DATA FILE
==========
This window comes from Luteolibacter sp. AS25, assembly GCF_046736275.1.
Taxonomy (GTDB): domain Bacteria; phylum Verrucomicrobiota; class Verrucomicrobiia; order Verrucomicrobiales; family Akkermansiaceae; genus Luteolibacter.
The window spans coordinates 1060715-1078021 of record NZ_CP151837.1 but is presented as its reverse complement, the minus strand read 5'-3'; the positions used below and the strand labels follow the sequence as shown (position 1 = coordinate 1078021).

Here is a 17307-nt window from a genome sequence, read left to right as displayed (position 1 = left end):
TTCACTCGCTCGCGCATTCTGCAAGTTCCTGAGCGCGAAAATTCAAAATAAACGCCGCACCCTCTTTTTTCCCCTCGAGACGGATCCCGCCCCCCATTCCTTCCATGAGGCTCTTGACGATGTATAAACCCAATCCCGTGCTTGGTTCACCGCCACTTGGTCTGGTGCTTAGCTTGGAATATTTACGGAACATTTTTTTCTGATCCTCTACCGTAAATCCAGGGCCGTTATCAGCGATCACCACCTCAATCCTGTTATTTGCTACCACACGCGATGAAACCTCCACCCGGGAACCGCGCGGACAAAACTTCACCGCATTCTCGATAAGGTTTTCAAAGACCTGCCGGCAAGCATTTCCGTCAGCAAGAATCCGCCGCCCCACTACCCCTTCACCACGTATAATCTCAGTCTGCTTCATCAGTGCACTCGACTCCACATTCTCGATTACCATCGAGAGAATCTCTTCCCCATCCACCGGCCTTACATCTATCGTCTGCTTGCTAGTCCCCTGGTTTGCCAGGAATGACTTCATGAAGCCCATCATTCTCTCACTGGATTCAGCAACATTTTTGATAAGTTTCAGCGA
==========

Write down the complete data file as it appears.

This window comes from Luteolibacter sp. AS25, assembly GCF_046736275.1.
Taxonomy (GTDB): domain Bacteria; phylum Verrucomicrobiota; class Verrucomicrobiia; order Verrucomicrobiales; family Akkermansiaceae; genus Luteolibacter.
The window spans coordinates 1060715-1078021 of record NZ_CP151837.1 but is presented as its reverse complement, the minus strand read 5'-3'; the positions used below and the strand labels follow the sequence as shown (position 1 = coordinate 1078021).

Here is a 17307-nt window from a genome sequence, read left to right as displayed (position 1 = left end):
TTCACTCGCTCGCGCATTCTGCAAGTTCCTGAGCGCGAAAATTCAAAATAAACGCCGCACCCTCTTTTTTCCCCTCGAGACGGATCCCGCCCCCCATTCCTTCCATGAGGCTCTTGACGATGTATAAACCCAATCCCGTGCTTGGTTCACCGCCACTTGGTCTGGTGCTTAGCTTGGAATATTTACGGAACATTTTTTTCTGATCCTCTACCGTAAATCCAGGGCCGTTATCAGCGATCACCACCTCAATCCTGTTATTTGCTACCACACGCGATGAAACCTCCACCCGGGAACCGCGCGGACAAAACTTCACCGCATTCTCGATAAGGTTTTCAAAGACCTGCCGGCAAGCATTTCCGTCAGCAAGAATCCGCCGCCCCACTACCCCTTCACCACGTATAATCTCAGTCTGCTTCATCAGTGCACTCGACTCCACATTCTCGATTACCATCGAGAGAATCTCTTCCCCATCCACCGGCCTTACATCTATCGTCTGCTTGCTAGTCCCCTGGTTTGCCAGGAATGACTTCATGAAGCCCATCATTCTCTCACTGGATTCAGCAACATTTTTGATAAGTTTCAGCGA